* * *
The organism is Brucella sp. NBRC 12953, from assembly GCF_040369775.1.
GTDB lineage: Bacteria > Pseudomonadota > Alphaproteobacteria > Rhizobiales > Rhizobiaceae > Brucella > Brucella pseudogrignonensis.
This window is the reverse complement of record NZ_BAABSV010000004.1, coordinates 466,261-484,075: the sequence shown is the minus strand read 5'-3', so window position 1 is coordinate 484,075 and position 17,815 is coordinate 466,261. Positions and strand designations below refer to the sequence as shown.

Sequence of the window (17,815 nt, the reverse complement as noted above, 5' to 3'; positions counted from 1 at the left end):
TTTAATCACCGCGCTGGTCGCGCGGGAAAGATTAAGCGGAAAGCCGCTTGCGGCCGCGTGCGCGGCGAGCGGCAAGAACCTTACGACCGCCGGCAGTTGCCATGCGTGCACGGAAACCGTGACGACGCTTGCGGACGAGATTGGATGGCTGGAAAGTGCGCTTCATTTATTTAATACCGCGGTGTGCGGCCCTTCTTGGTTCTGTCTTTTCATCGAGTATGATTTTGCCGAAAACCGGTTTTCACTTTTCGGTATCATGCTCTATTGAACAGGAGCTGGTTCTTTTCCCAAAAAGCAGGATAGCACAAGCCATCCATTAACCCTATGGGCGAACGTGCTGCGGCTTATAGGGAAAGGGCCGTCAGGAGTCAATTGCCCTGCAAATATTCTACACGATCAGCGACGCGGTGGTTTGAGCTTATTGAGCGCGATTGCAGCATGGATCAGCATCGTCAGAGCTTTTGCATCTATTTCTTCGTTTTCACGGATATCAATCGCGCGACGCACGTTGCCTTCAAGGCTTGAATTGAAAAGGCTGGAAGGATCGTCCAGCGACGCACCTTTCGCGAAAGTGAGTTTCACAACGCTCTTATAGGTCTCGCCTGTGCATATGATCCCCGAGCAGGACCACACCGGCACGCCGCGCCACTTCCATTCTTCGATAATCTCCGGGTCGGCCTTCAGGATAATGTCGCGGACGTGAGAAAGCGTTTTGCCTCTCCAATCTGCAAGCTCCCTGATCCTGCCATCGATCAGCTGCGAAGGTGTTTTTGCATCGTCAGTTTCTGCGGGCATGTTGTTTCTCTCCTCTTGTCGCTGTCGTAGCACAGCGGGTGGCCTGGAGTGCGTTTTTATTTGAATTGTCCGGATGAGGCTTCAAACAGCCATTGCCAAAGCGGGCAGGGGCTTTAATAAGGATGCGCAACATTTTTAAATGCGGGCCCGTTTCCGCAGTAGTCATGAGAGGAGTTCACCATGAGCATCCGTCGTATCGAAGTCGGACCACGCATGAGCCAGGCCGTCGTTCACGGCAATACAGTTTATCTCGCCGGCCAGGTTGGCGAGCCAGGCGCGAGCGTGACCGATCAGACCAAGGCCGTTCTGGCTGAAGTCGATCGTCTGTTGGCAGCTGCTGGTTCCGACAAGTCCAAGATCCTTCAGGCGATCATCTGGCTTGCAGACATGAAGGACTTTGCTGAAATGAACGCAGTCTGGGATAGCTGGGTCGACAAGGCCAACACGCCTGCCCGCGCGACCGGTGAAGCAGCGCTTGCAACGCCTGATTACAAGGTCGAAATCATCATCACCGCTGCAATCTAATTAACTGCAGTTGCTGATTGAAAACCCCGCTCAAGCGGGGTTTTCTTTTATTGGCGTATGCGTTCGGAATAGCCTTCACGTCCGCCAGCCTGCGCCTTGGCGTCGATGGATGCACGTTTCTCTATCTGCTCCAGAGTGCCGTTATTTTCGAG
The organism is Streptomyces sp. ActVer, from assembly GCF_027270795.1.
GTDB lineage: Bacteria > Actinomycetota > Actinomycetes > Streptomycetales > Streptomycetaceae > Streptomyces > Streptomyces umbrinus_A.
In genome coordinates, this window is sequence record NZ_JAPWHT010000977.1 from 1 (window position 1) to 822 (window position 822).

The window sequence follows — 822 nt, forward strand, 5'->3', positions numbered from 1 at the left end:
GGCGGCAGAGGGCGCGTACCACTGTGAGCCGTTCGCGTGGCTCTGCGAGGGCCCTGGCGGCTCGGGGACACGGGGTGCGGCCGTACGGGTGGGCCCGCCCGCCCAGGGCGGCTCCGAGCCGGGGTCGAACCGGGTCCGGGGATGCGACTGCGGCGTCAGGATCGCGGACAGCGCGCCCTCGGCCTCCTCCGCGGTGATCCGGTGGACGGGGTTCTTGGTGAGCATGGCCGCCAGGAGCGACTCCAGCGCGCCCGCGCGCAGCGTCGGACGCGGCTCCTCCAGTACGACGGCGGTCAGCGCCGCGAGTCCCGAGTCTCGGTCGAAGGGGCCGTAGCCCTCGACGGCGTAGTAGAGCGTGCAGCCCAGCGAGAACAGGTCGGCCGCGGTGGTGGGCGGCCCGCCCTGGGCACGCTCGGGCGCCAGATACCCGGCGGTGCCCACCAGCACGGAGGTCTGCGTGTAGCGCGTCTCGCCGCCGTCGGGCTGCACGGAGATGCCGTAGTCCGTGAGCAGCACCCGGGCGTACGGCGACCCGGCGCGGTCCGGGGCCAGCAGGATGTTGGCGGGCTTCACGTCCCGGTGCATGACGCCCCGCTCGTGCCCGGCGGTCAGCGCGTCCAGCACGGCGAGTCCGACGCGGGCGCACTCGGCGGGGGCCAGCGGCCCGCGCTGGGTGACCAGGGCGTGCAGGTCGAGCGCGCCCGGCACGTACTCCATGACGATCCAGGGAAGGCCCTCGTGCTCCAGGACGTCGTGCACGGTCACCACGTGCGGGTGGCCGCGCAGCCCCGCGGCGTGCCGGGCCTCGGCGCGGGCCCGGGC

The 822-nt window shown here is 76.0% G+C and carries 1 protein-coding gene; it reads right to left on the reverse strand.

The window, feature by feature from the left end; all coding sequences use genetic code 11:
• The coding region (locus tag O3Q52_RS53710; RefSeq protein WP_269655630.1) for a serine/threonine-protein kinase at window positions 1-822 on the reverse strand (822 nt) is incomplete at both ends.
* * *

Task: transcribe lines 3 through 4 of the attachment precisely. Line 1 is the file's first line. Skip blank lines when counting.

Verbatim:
This window is the reverse complement of record NZ_BAABSV010000004.1, coordinates 466,261-484,075: the sequence shown is the minus strand read 5'-3', so window position 1 is coordinate 484,075 and position 17,815 is coordinate 466,261. Positions and strand designations below refer to the sequence as shown.

Sequence of the window (17,815 nt, the reverse complement as noted above, 5' to 3'; positions counted from 1 at the left end):